What’s the difference when it comes to intranet vs internet? These quasi-homophones shouldn’t cause confusion, but even in 2023 many people are still unsure of the similarities and differences. If so, this article has everything you need to know.
If you’re reading this, you already know what the internet is; a global computer network of information, communication, collaboration, and a lot of cat videos and memes.
4.9 billion people across the globe are connected to the internet, using it to help them with all aspects of their lives, from connecting with friends to keeping up to date with news, and from tracking their health to working more effectively. Although intranets are also used by organizations globally (from schools to businesses and even countries), not everyone has an intranet definition. That leads them to ask ‘what is an intranet?’ and what is the difference between the internet and an intranet.
What is the difference between the internet and an intranet?
The main difference in the internet vs intranet split is that an intranet is a closed, private network. The internet on the other hand is a public network available to everyone with a connection.
In short, the internet is for all but an intranet is for a select group of people, such as company employees or charity volunteers.
The worldwide system of computer networks allows the access and exchange of other computers’ information, enabling an array of services that cover communication, entertainment, and news.
Data from 2023 suggests that 62% of the world’s population – nearly five billion people – are active internet users.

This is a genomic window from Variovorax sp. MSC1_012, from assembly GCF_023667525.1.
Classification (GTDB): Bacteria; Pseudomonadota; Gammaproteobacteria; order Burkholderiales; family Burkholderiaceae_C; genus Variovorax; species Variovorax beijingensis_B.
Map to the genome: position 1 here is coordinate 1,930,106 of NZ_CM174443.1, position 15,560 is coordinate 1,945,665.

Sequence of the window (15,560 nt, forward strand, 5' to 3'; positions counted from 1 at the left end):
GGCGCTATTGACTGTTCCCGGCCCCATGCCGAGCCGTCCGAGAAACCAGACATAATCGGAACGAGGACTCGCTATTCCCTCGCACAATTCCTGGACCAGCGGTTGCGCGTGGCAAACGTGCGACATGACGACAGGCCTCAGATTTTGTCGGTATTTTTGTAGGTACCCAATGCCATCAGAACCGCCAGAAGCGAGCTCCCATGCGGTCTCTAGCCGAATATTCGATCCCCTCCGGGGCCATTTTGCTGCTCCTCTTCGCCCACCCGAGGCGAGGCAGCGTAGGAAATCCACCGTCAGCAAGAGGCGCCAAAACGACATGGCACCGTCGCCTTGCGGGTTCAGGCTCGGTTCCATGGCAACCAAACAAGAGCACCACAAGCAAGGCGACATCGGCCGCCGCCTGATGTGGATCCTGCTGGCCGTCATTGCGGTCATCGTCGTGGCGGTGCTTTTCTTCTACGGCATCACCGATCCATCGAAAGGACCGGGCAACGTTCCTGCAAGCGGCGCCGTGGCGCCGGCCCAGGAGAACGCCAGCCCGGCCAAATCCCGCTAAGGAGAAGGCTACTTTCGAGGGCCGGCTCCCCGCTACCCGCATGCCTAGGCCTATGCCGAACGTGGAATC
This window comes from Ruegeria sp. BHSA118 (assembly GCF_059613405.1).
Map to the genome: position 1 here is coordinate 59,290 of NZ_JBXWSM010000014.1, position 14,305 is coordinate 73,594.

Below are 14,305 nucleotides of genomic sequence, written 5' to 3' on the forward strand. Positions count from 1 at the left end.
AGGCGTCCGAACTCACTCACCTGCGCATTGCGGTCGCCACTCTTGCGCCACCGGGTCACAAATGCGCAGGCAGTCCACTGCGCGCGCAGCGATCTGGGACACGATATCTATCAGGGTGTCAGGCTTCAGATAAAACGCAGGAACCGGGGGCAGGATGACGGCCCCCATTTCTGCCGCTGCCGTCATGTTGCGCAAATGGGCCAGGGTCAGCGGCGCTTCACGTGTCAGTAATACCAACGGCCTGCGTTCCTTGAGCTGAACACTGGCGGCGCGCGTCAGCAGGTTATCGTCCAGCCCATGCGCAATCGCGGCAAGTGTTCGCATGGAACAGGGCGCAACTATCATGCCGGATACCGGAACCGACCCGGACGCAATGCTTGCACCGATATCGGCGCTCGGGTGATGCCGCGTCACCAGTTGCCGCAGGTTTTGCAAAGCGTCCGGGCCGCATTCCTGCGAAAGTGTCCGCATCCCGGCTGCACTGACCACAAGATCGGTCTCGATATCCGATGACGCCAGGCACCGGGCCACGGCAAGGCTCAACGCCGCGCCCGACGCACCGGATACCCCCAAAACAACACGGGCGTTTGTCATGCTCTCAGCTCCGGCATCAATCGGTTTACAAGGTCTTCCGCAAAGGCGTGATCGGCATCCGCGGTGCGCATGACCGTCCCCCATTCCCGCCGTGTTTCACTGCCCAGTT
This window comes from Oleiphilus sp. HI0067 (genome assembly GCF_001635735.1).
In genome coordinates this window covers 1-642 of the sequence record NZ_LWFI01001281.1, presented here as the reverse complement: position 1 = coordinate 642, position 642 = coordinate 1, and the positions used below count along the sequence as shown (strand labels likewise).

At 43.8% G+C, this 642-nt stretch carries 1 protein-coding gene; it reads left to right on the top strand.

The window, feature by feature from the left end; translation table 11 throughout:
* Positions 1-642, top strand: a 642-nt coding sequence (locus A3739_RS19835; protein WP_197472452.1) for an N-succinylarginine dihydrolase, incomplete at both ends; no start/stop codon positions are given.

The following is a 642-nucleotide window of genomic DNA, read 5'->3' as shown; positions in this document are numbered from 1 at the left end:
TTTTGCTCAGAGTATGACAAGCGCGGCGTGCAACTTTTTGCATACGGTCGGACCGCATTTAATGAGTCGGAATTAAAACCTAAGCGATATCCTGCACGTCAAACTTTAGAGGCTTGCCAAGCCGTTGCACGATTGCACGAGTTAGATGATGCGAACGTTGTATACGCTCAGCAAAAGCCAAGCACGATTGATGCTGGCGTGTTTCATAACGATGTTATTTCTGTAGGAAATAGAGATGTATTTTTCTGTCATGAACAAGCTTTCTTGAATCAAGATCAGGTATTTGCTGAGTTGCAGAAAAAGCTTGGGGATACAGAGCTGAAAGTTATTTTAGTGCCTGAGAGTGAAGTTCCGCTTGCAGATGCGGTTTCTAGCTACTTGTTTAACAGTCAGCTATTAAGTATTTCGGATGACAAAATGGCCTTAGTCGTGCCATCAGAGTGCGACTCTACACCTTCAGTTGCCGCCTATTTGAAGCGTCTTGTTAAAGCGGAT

From entertainment to finance, to learning and innovating, the internet underpins every area of our lives. With the Internet of Things, the applications are endless (and in some cases, risible). You can heat your home, power a driverless car, even help you eliminate noisy slurps while eating ramen – all with the help of a WiFi connection.
An intranet, on the other hand, is primarily aligned with helping employees within a business or other organization to accomplish tasks and stay connected.
Although there are some differences when it comes to the internet vs an intranet, they are very similar. An intranet is still a computer network that shares information to remote users, but the advantage of an intranet over the internet for businesses is that it operates strictly within a closed network.
This is beneficial for organizations who want to submit and exchange company information privately. After all, most companies won’t want to share all their internal communications, policy documents, and other content with the world.
So, an intranet is a restricted version of the internet that offers greater security because it doesn’t allow access to anyone outside its network. These networks are chosen by the organization itself and typically include employees, volunteers, contractors, and franchisees. In some cases, an organization will also want to share information with commercial partners, investors, and shareholders. The use of ‘public pages’ and extranets can help to accomplish this by giving access to some intranet content, but not all.